Government approach to mediation ‘not good enough'
Leading family lawyers have expressed disappointment and concern at the government’s approach to funding mediation sessions for divorcing couples.
The Family Justice Minister, Simon Hughes, recently announced that separating couples will be entitled to one free mediation session as long as at least one of them qualifies for legal aid. This is an improvement on the previous arrangement which meant that only the legally aided party got the session for free, with the other one having to pay.
Mr Hughes said: "We know mediation works and we want more people to make use of it. This is why we are announcing funding for free mediation sessions, improving the advice and information available for couples who are separating.
However, the change doesn’t go far enough for most family lawyers who have been critical of the cuts in legal aid in recent years.
Jo Edwards, chair of the family lawyers’ group Resolution, said the change would make little difference because government cutbacks meant there are only a limited number of cases where even one party qualifies for legal aid. She urged the government to provide more funding to help couples with mediation and other services that help couples resolve disagreements amicably.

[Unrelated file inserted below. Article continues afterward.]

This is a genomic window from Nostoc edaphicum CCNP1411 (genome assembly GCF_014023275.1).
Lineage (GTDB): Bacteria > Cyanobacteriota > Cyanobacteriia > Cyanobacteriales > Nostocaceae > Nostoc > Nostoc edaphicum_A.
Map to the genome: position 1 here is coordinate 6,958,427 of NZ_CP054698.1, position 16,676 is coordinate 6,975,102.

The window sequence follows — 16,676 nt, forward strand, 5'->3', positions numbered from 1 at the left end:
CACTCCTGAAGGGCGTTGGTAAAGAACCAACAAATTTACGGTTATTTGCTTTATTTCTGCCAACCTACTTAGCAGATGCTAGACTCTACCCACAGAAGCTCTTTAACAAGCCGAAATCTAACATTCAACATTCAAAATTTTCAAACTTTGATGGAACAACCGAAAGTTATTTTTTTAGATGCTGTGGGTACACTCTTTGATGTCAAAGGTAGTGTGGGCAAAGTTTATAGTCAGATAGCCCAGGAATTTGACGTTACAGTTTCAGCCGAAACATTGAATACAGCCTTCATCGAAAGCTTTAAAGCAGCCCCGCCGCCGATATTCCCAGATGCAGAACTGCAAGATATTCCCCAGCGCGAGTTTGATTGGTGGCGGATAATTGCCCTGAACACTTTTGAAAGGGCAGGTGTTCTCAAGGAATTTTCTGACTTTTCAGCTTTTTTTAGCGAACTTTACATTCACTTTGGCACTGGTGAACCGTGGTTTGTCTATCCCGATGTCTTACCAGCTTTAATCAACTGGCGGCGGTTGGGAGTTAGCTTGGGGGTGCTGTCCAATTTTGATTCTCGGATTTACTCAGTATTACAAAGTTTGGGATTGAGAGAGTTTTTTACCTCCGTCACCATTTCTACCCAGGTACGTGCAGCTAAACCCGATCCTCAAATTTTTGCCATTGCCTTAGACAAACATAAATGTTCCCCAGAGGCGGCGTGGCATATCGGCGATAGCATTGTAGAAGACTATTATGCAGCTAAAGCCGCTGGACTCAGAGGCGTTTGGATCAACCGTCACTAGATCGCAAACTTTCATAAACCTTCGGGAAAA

Despite the lack of government funding, divorcing couples should seriously consider using mediation as it often proves to be cheaper and far less stressful than going to court.
Mediation involves couples holding discussions overseen by a trained mediator such as a solicitor. This helps them to resolve issues like financial settlements and contact arrangements for their children.
The resulting agreements can then be made into a legally binding court order.
According to official statistics, separations involving court action take about four times longer than when mediation is used. In 2012, more than 17,000 people successfully separated from their partners using mediation.
Please contact Paul Owen if you would like more information about the issues raised in this article or any aspect of mediation and family law.